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Lush Life

In my recent dive into everything American mid-century, I’ve become obsessed with Billy Strayhorn’s masterwork. After playing it myself pretty much daily for months, I’m convinced that Lush Life is not a song. It’s a through-composed composition disguised as a song. Strayhorn tries to fool you, but I’m not buying.

The sheet music itself is a good example of what I’m talking about. In my copy, m. 29 is marked as the “Chorus”. OK, but if that’s the case, where the heck is the “Verse”? And when exactly does the chorus end and the verse repeat? It doesn’t. There’s only about 4 measures that are repeated in any way, and the whole crux of any song form is ABA repetition. This free-form is deceptive, though – as somehow Strayhorn makes you believe you’re hearing nothing out of the ordinary.

Songs have chordal harmony, too, don’t they? I mean, sure, I guess you can call that an A-flat13, but isn’t it really just a stacked whole-tone pentachord? In fact the piece’s entire harmonic language is like that – thick with 5ths and parallel motion, as if Ravel wrote a torch-song.

Over the last 6 months or so I’ve collected 10 different recordings of the tune – Ella Fitzgerald and Nat Cole and Sarah Vaughan and the famous Coltrane version, of course. I even found some fascinating recordings of Strayhorn performing it himself (including one where he attempts to sing), which I think are way more interesting. All the standard versions are pretty great, and different from each other, but all give us pretty straightforward renditions of the tune, especially Cole’s from 1952, or Sarah Vaughan’s sad and sexy version, with its sultry Montovani-like arrangement [iTunes Store link].

The best of these standard options is, hands-down, Ella Fitzgerald’s 1957 recording, with the great Oscar Peterson accompanying [iTunes Store link]. It’s smart and understated, and shows Ella, as always, in complete control of what she’s singing. She clearly understands every lyric, which in this tune is an accomplishment. The only thing I don’t care for in her version is her slight change in the melody at the very end. It takes me right out of it when I don’t get that creepy chromatic crawl up…

But I tend to be more interested in the slightly odder versions I’ve found, like Nancy Wilson’s spunky rendering from 1967 [iTunes Store link] – with a totally awesome arrangement that I will someday rip off mercilessly. I also found a fairly recent recording from Andy Bey [iTunes Store link] – which stretches out the tune to a mythic 8-minutes, in part with jazz combo interludes and transitions, but mostly with Bey singing the tune at a dead crawl. It’s not exactly how I think this piece should go, but Bey has a marvelous voice, and it’s hard to stop the track once it gets going. And there’s a gorgeous recording of the always-fabulous Marion McPartland [iTunes Store link], from her radio show, of course. It’s nothing earth-shattering, but she dives right into those thick harmonies with smooth argeggios, and I swear, her piano always seems to sound like warm marshmallows. I don’t know how she does it.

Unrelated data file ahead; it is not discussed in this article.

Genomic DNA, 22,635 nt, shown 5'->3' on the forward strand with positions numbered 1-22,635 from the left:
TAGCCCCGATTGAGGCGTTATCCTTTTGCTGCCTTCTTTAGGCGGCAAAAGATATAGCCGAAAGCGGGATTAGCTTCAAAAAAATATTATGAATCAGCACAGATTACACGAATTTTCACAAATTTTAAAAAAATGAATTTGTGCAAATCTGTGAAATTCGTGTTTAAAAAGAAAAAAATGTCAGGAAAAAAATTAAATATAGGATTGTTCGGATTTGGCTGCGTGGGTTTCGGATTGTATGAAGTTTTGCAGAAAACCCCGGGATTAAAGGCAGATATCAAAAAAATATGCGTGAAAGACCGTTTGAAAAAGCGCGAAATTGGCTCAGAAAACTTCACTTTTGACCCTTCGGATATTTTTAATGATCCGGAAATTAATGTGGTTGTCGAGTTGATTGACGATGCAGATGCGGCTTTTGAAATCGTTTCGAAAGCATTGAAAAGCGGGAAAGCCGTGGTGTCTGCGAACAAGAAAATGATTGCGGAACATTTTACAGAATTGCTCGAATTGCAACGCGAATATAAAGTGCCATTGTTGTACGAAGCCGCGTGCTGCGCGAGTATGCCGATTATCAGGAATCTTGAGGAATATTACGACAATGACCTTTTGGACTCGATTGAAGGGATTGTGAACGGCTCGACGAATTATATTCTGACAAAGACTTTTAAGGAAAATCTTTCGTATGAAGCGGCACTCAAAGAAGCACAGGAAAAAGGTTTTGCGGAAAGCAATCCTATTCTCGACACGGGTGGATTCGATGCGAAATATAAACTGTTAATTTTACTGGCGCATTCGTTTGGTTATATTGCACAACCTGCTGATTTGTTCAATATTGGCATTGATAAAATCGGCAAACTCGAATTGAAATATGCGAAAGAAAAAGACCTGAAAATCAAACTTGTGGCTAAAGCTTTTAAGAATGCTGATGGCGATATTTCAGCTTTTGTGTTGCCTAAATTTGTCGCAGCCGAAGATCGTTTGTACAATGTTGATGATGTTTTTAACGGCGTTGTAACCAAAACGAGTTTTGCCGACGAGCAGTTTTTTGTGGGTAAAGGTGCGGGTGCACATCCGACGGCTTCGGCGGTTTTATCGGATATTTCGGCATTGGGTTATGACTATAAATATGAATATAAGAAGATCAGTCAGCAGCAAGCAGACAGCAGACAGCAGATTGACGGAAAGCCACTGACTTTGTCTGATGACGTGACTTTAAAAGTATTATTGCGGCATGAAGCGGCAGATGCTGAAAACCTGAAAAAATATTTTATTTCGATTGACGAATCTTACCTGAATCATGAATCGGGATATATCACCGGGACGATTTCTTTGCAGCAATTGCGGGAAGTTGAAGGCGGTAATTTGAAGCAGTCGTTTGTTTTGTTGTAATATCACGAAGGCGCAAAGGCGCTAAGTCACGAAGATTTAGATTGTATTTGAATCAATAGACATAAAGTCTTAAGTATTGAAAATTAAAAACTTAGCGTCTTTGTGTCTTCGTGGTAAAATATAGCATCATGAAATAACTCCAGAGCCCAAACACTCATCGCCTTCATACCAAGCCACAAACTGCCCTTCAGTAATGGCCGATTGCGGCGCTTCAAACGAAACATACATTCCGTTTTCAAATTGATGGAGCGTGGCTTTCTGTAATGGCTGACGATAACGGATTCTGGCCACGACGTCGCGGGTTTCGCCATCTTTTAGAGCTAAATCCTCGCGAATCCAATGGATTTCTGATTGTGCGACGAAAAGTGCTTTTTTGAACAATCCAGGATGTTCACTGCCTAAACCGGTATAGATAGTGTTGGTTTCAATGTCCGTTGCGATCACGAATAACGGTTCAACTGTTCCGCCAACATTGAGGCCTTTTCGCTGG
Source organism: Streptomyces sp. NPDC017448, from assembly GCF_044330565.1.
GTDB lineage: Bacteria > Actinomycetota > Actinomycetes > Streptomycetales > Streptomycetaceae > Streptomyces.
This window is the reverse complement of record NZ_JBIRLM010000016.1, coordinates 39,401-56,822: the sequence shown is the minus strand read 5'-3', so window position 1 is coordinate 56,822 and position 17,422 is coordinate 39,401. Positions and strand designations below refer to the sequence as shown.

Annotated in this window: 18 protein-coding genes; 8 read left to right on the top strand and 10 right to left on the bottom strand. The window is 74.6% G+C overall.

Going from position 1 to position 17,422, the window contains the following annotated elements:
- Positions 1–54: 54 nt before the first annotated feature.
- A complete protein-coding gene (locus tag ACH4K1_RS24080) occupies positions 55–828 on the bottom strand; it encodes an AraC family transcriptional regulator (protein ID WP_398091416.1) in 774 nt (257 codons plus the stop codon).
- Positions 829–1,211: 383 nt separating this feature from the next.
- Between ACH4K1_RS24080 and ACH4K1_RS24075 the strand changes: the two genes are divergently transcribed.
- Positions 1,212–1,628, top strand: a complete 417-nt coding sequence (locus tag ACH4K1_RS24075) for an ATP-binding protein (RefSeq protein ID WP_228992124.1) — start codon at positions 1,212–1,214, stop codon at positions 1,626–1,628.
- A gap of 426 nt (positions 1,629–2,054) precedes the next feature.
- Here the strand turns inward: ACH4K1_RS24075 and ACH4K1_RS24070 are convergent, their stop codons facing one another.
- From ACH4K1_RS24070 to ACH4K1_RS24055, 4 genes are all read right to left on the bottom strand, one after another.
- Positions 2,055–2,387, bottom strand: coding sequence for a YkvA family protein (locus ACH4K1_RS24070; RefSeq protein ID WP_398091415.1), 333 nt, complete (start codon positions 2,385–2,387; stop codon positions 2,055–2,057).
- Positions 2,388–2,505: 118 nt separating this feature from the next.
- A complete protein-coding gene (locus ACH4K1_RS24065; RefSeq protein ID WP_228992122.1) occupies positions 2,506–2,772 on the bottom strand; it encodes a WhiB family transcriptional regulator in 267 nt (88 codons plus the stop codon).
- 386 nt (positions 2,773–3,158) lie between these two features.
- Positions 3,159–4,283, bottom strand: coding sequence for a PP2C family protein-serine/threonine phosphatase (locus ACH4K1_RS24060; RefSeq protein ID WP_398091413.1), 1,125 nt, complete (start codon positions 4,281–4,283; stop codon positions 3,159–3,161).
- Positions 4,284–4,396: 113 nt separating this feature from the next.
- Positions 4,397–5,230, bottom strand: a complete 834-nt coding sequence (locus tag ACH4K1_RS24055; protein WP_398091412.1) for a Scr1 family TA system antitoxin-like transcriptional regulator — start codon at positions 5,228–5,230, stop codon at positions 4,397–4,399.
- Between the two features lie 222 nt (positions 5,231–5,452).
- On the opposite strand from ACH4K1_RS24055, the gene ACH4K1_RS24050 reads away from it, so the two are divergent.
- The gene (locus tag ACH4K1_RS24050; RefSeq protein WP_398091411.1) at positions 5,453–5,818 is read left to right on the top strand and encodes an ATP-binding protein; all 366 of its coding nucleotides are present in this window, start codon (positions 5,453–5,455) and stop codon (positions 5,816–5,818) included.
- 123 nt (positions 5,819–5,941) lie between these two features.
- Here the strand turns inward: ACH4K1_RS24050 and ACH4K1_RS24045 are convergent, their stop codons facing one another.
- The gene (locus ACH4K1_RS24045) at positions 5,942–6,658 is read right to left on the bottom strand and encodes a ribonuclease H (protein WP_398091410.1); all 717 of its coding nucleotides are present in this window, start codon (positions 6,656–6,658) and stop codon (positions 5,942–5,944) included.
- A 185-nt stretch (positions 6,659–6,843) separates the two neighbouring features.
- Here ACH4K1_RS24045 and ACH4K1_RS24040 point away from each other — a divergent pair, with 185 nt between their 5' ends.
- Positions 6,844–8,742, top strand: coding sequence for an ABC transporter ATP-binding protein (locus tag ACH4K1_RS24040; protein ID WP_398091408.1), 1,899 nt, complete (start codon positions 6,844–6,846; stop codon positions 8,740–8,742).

The sax recording I picked up to contrast the Coltrane (which is, y’know, spectacular) [iTunes Store link] is Joe Henderson’s completely solo version from 1992 [iTunes Store link]. Henderson was a beautiful and soulful player, but stripping the tune down to the vocal line seems to me a complete misunderstanding of the piece. The vocal is about 1/10th of the tune – most of the point of the piece for me is the chunky and thick, and often surprising harmonies underneath, of which the vocal line is hardly ever an actual chord tone. Henderson noodles around the tune of course, but one still loses the sense of the Strayhorn harmonies. Still, it’s a marvelous piece of performance work, and if I was a tenor sax player, I’d probably have a Joe Henderson shrine in my closet.

One of the gems of my Lush Life playlist is a recording of Strayhorn himself playing the tune with a fantastic groovy-shag carpet of an arrangement of ooh/ahh-ing chorus and what sounds like a double bass plucking away [iTunes Store link]. It’s weird, and confusing, and I love it. But I think my overall #1 is a bootleg of sorts you can hear streaming on NPR, of Strayhorn singing and accompanying himself, live in a club in 1964. It’s rough–what with out-of-tune piano and cocktail glasses tinkling and people chatting in the background–and he was a perfectly awful singer (anyone ever hear Cole Porter sing?), but who cares. This is the piece in its purist form, and his unsentimental and cheeky performance is totally engaging.

Keep going with this exercise – you’ll find a zillion recordings, including Queen Latifah singing it at the Grammys and various other places (not bad!). Of course, my favorite way to enjoy Lush Life is still to play it myself, pretending the air is thick with smoke and sticky with gin as I croon away. And nope, there’s no iTunes link for that version.

[Addendum, added 10-12-07]

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